Your doodle will run less in the house if it has time to tire itself out playing and exercising outside. Hopefully, you have a space big enough to let your pet wear itself out. Your dog can’t scratch the floor while lying on its side napping.

Paw Covers

Perhaps you do not have a big yard, or maybe your Labradoodle is by nature rambunctious. In that case, you should look into paw coverings. Here are two options:

Dog Booties

Yes—some pet owners use socks or dog booties. And yes—your dog will probably resist, at least at first. However, dog booties can also provide some cushion for your doodle’s paws. Booties also help dogs walk on slippery wood floors.  

If you choose to try this route, look for dog boots that have a sole that is both flexible and has a good grip. Also, you want boots that slip on easily, so Velcro straps are a must. The AKC recommends these QUMY Dog Boots, and so do we. If you want something more fashionable, check out these WINSOON Dog Australia Boots.

Nail Caps

You can also get nail grips or caps that will go over your dog’s toenails. These are ideal for dogs who have problems walking on slippery surfaces—and a wood floor is a slippery surface. They will need to be replaced every one to three months.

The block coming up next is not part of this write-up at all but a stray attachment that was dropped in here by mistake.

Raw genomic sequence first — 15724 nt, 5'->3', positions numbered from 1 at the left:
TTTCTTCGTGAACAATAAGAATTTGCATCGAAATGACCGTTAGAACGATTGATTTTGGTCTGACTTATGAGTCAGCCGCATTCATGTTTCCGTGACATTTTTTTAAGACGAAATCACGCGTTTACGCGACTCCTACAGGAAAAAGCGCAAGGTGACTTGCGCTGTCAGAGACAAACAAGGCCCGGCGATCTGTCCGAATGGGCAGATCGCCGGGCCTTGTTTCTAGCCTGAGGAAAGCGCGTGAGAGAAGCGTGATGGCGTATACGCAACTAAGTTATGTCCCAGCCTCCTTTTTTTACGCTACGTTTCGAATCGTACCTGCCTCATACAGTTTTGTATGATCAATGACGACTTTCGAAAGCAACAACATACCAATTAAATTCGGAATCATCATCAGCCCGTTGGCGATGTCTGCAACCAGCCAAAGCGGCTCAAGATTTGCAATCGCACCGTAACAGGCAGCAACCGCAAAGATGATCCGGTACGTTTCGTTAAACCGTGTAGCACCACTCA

Also, they need to be applied properly, so be sure to follow whatever directions come with the product you purchase. If you think this is something you want to explore, check out the Taktikal Dog Treads.

Wax or Refinish the Floor

If toe grips or dog booties are not your thing, another option is to protect the floor itself. You can do this in one of two ways—the easy way or the hard way.

The easy way is to apply a coat of wax onto your floor. This will require that you clear the floor, clean it, and then apply the wax. The other, harder method is to varnish your floor. If you have not done this before, it is as tricky as it sounds, and is not a first-time DIY project.

Bottom Line

If you think you will have a pristine hardwood floor with a Labradoodle or most any dog, then you should reconsider getting a dog or having wood floors. However, there are many ways to minimize the damage, from buying a hardwood that can handle the wear and tear and will not show damage as easily, to using rugs and training your dog to not run as much.

We cannot repeat enough though that the most important thing you can do is keep your doodle’s nails trimmed. After all, you want to take care of both your floor and your pet, right?